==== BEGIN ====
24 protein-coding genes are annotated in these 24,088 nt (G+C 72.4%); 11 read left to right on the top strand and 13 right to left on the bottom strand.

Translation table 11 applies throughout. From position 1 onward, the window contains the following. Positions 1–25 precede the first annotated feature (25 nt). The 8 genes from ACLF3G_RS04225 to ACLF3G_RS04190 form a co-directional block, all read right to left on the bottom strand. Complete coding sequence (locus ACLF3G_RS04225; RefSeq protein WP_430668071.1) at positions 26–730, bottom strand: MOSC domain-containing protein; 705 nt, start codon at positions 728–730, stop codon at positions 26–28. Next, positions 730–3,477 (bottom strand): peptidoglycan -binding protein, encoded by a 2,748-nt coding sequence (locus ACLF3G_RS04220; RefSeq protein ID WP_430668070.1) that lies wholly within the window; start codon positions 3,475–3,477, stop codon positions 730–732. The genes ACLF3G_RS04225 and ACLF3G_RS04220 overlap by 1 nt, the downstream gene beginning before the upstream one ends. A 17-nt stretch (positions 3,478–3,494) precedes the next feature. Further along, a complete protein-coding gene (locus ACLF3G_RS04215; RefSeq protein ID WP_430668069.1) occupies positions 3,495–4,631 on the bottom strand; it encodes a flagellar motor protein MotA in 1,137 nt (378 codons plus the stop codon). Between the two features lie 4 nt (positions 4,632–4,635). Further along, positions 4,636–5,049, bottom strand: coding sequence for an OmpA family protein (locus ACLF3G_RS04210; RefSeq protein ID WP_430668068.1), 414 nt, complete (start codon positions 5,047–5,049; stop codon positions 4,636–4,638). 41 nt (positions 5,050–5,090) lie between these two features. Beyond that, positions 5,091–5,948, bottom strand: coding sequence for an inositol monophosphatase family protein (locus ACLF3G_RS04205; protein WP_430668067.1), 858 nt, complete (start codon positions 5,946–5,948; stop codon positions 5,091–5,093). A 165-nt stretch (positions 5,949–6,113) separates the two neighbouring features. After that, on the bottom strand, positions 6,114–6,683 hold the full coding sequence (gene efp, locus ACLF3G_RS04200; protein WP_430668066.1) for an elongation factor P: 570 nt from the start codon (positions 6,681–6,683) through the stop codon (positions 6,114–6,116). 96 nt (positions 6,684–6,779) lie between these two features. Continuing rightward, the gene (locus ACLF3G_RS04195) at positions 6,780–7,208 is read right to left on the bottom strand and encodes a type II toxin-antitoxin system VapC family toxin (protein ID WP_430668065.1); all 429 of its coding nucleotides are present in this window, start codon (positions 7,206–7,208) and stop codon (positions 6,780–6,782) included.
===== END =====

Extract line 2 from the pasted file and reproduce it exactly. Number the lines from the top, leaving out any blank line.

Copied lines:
Translation table 11 applies throughout. From position 1 onward, the window contains the following. Positions 1–25 precede the first annotated feature (25 nt). The 8 genes from ACLF3G_RS04225 to ACLF3G_RS04190 form a co-directional block, all read right to left on the bottom strand. Complete coding sequence (locus ACLF3G_RS04225; RefSeq protein WP_430668071.1) at positions 26–730, bottom strand: MOSC domain-containing protein; 705 nt, start codon at positions 728–730, stop codon at positions 26–28. Next, positions 730–3,477 (bottom strand): peptidoglycan -binding protein, encoded by a 2,748-nt coding sequence (locus ACLF3G_RS04220; RefSeq protein ID WP_430668070.1) that lies wholly within the window; start codon positions 3,475–3,477, stop codon positions 730–732. The genes ACLF3G_RS04225 and ACLF3G_RS04220 overlap by 1 nt, the downstream gene beginning before the upstream one ends. A 17-nt stretch (positions 3,478–3,494) precedes the next feature. Further along, a complete protein-coding gene (locus ACLF3G_RS04215; RefSeq protein ID WP_430668069.1) occupies positions 3,495–4,631 on the bottom strand; it encodes a flagellar motor protein MotA in 1,137 nt (378 codons plus the stop codon). Between the two features lie 4 nt (positions 4,632–4,635). Further along, positions 4,636–5,049, bottom strand: coding sequence for an OmpA family protein (locus ACLF3G_RS04210; RefSeq protein ID WP_430668068.1), 414 nt, complete (start codon positions 5,047–5,049; stop codon positions 4,636–4,638). 41 nt (positions 5,050–5,090) lie between these two features. Beyond that, positions 5,091–5,948, bottom strand: coding sequence for an inositol monophosphatase family protein (locus ACLF3G_RS04205; protein WP_430668067.1), 858 nt, complete (start codon positions 5,946–5,948; stop codon positions 5,091–5,093). A 165-nt stretch (positions 5,949–6,113) separates the two neighbouring features. After that, on the bottom strand, positions 6,114–6,683 hold the full coding sequence (gene efp, locus ACLF3G_RS04200; protein WP_430668066.1) for an elongation factor P: 570 nt from the start codon (positions 6,681–6,683) through the stop codon (positions 6,114–6,116). 96 nt (positions 6,684–6,779) lie between these two features. Continuing rightward, the gene (locus ACLF3G_RS04195) at positions 6,780–7,208 is read right to left on the bottom strand and encodes a type II toxin-antitoxin system VapC family toxin (protein ID WP_430668065.1); all 429 of its coding nucleotides are present in this window, start codon (positions 7,206–7,208) and stop codon (positions 6,780–6,782) included.